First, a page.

EMERGENCY PSYCHIATRIC CARE: ARE BLACKS OVERMEDICATED?
Emergency room psychiatric physicians have a "tendency toThis is part of the California Healthline Daily Edition, a summary of health policy coverage from major news organizations. Sign up for an email subscription.
overmedicate" African-American patients diagnosed with
psychiatric conditions, according to a study published in
PSYCHIATRIC SERVICES, a journal of the American Psychiatric
Association. The University of California-Berkeley study, which
examined emergency room admissions at four California hospitals
between 1981 and 1986, found that white physicians spent
"significantly less time" with black patients than with patients
of other races and that doctors "were more likely to prescribe
anti-psychotic drugs" for African Americans.
HERE YOU HAVE IT: SAN FRANCISCO CHRONICLE reports that the
study, which examined 442 patients, found that blacks were 67%
more likely to be prescribed anti-psychotic drugs. In addition,
researchers found that the average dose of one anti-psychotic
drug given to blacks was 1,321 milligrams, compared to an average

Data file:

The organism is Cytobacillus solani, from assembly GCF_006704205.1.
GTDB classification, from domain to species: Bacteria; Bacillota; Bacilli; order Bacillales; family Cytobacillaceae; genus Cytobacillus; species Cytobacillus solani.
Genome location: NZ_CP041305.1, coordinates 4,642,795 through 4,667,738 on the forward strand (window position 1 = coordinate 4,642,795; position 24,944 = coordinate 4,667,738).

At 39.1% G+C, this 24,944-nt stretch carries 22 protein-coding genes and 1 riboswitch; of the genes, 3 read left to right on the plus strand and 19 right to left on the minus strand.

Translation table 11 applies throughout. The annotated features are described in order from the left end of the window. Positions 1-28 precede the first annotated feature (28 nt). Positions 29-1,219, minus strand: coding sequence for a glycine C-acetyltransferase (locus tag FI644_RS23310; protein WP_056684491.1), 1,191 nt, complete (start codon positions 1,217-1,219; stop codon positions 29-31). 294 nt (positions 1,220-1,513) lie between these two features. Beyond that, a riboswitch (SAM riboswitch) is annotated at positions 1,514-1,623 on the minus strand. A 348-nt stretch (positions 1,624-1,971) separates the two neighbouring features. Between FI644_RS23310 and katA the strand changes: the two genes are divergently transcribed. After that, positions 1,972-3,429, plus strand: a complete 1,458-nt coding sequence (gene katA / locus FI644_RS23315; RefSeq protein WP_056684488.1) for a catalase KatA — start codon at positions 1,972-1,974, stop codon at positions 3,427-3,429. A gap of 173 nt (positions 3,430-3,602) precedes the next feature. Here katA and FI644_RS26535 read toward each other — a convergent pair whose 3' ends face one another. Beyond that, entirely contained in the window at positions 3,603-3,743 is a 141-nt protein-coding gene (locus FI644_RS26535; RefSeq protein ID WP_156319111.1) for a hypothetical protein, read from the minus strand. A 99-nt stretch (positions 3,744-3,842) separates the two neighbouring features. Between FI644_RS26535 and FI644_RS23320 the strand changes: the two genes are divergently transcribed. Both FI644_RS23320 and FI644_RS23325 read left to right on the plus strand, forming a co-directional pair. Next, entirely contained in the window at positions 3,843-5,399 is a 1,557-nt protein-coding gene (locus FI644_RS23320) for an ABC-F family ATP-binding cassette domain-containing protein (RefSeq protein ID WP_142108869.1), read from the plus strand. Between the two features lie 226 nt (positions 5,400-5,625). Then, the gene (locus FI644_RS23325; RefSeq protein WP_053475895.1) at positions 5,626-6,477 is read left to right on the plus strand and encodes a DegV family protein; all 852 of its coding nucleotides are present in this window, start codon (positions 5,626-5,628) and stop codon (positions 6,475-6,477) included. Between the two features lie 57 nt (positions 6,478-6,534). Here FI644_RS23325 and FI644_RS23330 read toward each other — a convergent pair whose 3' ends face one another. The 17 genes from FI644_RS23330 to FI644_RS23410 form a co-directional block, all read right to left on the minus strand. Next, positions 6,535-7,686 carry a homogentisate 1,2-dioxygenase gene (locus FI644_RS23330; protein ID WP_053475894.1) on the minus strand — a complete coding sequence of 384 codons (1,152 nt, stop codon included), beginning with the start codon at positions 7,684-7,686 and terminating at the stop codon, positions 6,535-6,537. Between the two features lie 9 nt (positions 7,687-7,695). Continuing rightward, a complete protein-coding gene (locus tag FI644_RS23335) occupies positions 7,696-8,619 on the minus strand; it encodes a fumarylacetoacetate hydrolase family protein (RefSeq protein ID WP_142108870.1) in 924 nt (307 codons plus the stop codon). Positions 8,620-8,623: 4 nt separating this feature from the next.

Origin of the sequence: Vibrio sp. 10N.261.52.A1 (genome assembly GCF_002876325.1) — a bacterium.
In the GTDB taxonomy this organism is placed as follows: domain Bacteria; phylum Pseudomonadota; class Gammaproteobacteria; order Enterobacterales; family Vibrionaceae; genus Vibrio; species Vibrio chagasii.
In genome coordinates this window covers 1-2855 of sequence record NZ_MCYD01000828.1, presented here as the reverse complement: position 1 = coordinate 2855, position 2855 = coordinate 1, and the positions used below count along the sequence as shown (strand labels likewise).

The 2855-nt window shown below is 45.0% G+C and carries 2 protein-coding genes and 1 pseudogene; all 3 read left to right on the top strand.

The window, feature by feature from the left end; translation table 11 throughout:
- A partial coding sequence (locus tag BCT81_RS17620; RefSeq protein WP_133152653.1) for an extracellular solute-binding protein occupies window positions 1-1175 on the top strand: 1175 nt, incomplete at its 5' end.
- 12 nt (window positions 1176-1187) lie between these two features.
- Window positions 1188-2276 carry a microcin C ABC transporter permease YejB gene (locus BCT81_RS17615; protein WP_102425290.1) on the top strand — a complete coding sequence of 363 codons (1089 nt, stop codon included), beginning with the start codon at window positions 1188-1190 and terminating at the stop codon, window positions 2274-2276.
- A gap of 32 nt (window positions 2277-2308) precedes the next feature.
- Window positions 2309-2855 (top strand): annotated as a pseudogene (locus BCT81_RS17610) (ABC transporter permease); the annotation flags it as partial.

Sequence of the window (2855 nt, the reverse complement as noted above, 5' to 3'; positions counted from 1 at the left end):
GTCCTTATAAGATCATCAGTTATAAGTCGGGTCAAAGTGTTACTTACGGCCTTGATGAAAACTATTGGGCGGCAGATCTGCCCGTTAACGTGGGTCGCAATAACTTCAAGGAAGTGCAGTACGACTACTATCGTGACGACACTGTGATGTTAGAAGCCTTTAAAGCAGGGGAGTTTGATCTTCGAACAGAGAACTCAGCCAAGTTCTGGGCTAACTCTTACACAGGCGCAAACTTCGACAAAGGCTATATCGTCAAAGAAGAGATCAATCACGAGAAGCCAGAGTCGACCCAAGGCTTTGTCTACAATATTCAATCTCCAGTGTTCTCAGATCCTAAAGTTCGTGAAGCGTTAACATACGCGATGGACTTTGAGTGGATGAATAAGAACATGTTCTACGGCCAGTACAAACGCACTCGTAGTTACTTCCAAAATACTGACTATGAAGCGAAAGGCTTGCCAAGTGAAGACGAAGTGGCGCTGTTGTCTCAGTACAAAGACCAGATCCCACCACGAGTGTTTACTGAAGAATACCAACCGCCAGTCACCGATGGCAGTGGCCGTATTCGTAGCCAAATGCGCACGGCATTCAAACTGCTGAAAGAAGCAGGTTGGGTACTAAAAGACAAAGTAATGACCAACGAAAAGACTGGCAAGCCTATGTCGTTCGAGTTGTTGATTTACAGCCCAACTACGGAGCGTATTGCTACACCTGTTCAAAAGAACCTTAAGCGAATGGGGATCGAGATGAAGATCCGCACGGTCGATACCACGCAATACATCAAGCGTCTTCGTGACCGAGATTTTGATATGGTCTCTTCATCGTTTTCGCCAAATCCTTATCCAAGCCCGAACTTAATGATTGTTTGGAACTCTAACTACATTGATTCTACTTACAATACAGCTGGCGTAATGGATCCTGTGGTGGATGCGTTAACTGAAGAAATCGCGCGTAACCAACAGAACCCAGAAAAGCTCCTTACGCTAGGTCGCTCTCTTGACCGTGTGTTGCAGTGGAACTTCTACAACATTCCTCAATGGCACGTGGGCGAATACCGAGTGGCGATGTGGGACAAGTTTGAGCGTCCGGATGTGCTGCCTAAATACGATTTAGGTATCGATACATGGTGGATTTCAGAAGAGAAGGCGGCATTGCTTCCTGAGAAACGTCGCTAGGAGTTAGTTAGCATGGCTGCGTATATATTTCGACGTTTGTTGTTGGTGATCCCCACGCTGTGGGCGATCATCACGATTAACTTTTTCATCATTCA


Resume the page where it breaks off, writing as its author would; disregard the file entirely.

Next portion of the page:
dose of 825 milligrams for other patients. Lead researcher
Steven Segal "conceded" that the study found "no differences" in
the overall quality of health care provided to blacks and whites.
He noted that the tendency to overmedicate African Americans was
lower among practitioners "who spent more time with individual
patients and showed more empathy with their problems."
OLD NEWS?: Dr. Mark Leary of San Francisco General Hospital
-- one of the institutions studied -- said that "the age of the
data raises some questions." He also noted that a two-year study
of the use of physical restraints at his hospital found that "the
ethnicity of patients restrained was in direct proportion to that
of all patients admitted."
IT'S STUDY TIME: Segal said that while the study clearly
shows that race "is a factor correlated to different treatments,"
he did not single out "racial bias" as the sole reason for the
difference. CHRONICLE reports that racial differences could
"play a role in the amount of medication needed to control
psychotic symptoms." For example, the study noted that Asians
require lower amounts of medication to control psychiatric
conditions than whites (Russell, 5/30).